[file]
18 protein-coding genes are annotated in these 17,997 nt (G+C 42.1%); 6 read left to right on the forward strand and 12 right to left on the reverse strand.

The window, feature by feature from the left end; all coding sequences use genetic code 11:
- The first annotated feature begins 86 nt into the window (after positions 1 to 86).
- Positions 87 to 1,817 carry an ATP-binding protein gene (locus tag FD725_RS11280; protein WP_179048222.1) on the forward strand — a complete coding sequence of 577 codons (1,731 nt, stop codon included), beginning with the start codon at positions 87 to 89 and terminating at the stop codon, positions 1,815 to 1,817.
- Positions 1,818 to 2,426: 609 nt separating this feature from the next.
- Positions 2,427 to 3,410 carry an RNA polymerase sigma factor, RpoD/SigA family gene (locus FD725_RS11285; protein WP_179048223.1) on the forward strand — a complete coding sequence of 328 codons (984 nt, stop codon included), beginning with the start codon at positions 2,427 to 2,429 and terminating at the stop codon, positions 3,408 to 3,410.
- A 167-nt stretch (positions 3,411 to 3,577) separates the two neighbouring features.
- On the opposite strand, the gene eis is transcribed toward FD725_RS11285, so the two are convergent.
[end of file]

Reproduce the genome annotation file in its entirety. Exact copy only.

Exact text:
18 protein-coding genes are annotated in these 17,997 nt (G+C 42.1%); 6 read left to right on the forward strand and 12 right to left on the reverse strand.

The window, feature by feature from the left end; all coding sequences use genetic code 11:
- The first annotated feature begins 86 nt into the window (after positions 1 to 86).
- Positions 87 to 1,817 carry an ATP-binding protein gene (locus tag FD725_RS11280; protein WP_179048222.1) on the forward strand — a complete coding sequence of 577 codons (1,731 nt, stop codon included), beginning with the start codon at positions 87 to 89 and terminating at the stop codon, positions 1,815 to 1,817.
- Positions 1,818 to 2,426: 609 nt separating this feature from the next.
- Positions 2,427 to 3,410 carry an RNA polymerase sigma factor, RpoD/SigA family gene (locus FD725_RS11285; protein WP_179048223.1) on the forward strand — a complete coding sequence of 328 codons (984 nt, stop codon included), beginning with the start codon at positions 2,427 to 2,429 and terminating at the stop codon, positions 3,408 to 3,410.
- A 167-nt stretch (positions 3,411 to 3,577) separates the two neighbouring features.
- On the opposite strand, the gene eis is transcribed toward FD725_RS11285, so the two are convergent.